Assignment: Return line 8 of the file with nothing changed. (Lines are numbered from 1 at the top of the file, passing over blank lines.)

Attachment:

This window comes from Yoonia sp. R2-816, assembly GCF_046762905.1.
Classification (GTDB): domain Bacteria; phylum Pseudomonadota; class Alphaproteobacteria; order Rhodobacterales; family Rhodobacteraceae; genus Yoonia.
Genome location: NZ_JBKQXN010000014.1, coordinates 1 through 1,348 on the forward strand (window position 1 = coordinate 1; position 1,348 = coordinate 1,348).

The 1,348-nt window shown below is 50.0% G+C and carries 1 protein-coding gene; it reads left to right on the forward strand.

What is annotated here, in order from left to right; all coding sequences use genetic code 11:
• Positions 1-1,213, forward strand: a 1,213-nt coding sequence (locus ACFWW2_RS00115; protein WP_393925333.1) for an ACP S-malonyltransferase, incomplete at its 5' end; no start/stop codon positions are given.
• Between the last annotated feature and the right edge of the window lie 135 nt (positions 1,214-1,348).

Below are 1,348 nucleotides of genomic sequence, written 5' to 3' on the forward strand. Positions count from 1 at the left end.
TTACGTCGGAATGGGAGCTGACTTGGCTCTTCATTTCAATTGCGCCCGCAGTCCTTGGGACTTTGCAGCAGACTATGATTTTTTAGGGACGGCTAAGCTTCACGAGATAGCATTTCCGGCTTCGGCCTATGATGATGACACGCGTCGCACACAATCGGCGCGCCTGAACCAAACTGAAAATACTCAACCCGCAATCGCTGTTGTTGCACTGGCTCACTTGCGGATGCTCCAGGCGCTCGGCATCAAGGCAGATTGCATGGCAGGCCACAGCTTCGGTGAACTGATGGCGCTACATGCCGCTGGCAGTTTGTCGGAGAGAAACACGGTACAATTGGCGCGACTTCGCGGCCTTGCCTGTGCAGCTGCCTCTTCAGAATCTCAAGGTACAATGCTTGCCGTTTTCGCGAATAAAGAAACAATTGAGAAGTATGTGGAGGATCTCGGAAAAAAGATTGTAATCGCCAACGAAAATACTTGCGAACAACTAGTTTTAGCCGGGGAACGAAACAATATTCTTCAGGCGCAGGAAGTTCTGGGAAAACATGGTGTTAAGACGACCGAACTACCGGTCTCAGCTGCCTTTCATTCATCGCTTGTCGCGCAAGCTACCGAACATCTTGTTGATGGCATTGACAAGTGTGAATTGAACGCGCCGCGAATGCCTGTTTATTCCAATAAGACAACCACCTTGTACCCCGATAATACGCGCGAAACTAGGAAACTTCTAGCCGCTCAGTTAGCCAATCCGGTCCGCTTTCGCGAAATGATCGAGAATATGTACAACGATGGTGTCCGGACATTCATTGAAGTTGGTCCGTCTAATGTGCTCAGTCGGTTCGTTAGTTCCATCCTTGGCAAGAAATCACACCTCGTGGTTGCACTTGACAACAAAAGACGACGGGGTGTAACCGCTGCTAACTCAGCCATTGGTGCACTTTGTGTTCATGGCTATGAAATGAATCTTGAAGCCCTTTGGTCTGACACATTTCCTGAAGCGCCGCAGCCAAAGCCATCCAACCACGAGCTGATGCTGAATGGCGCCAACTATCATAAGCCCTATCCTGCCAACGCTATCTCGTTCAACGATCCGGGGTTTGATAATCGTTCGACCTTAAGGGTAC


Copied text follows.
Below are 1,348 nucleotides of genomic sequence, written 5' to 3' on the forward strand. Positions count from 1 at the left end.